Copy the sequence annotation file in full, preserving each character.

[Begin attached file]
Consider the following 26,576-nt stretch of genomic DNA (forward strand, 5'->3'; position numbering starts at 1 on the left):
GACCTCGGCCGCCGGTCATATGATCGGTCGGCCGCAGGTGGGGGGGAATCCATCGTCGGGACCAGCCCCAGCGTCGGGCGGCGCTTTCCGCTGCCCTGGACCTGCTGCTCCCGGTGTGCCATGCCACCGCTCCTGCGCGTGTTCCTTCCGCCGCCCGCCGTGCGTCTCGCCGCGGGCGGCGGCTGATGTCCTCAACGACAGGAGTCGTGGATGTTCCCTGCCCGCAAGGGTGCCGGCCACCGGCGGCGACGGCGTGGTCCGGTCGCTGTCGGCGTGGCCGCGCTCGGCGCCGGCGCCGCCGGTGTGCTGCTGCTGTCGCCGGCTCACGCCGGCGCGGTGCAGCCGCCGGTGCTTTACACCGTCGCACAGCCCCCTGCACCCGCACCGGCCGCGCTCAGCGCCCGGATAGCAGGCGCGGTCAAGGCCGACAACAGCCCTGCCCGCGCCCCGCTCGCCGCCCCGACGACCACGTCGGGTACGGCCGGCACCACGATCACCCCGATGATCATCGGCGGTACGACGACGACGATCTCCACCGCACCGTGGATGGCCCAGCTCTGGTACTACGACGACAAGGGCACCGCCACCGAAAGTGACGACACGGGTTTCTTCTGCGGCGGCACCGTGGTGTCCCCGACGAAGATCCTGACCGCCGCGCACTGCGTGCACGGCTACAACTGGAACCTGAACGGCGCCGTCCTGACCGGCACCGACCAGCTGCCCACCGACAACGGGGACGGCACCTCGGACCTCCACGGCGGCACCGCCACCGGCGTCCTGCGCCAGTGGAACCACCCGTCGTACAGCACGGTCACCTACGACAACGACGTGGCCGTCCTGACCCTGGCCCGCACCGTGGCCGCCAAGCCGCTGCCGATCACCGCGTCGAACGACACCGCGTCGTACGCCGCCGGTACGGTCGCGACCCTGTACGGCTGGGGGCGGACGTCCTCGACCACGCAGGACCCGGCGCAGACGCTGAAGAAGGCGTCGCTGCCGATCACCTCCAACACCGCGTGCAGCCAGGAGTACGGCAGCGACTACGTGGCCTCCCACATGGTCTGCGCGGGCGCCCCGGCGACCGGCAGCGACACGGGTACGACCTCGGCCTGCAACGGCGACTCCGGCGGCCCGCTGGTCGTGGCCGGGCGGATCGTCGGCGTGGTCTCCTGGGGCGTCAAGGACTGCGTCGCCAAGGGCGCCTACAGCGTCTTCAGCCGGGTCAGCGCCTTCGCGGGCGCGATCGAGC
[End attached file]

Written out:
Consider the following 26,576-nt stretch of genomic DNA (forward strand, 5'->3'; position numbering starts at 1 on the left):
GACCTCGGCCGCCGGTCATATGATCGGTCGGCCGCAGGTGGGGGGGAATCCATCGTCGGGACCAGCCCCAGCGTCGGGCGGCGCTTTCCGCTGCCCTGGACCTGCTGCTCCCGGTGTGCCATGCCACCGCTCCTGCGCGTGTTCCTTCCGCCGCCCGCCGTGCGTCTCGCCGCGGGCGGCGGCTGATGTCCTCAACGACAGGAGTCGTGGATGTTCCCTGCCCGCAAGGGTGCCGGCCACCGGCGGCGACGGCGTGGTCCGGTCGCTGTCGGCGTGGCCGCGCTCGGCGCCGGCGCCGCCGGTGTGCTGCTGCTGTCGCCGGCTCACGCCGGCGCGGTGCAGCCGCCGGTGCTTTACACCGTCGCACAGCCCCCTGCACCCGCACCGGCCGCGCTCAGCGCCCGGATAGCAGGCGCGGTCAAGGCCGACAACAGCCCTGCCCGCGCCCCGCTCGCCGCCCCGACGACCACGTCGGGTACGGCCGGCACCACGATCACCCCGATGATCATCGGCGGTACGACGACGACGATCTCCACCGCACCGTGGATGGCCCAGCTCTGGTACTACGACGACAAGGGCACCGCCACCGAAAGTGACGACACGGGTTTCTTCTGCGGCGGCACCGTGGTGTCCCCGACGAAGATCCTGACCGCCGCGCACTGCGTGCACGGCTACAACTGGAACCTGAACGGCGCCGTCCTGACCGGCACCGACCAGCTGCCCACCGACAACGGGGACGGCACCTCGGACCTCCACGGCGGCACCGCCACCGGCGTCCTGCGCCAGTGGAACCACCCGTCGTACAGCACGGTCACCTACGACAACGACGTGGCCGTCCTGACCCTGGCCCGCACCGTGGCCGCCAAGCCGCTGCCGATCACCGCGTCGAACGACACCGCGTCGTACGCCGCCGGTACGGTCGCGACCCTGTACGGCTGGGGGCGGACGTCCTCGACCACGCAGGACCCGGCGCAGACGCTGAAGAAGGCGTCGCTGCCGATCACCTCCAACACCGCGTGCAGCCAGGAGTACGGCAGCGACTACGTGGCCTCCCACATGGTCTGCGCGGGCGCCCCGGCGACCGGCAGCGACACGGGTACGACCTCGGCCTGCAACGGCGACTCCGGCGGCCCGCTGGTCGTGGCCGGGCGGATCGTCGGCGTGGTCTCCTGGGGCGTCAAGGACTGCGTCGCCAAGGGCGCCTACAGCGTCTTCAGCCGGGTCAGCGCCTTCGCGGGCGCGATCGAGC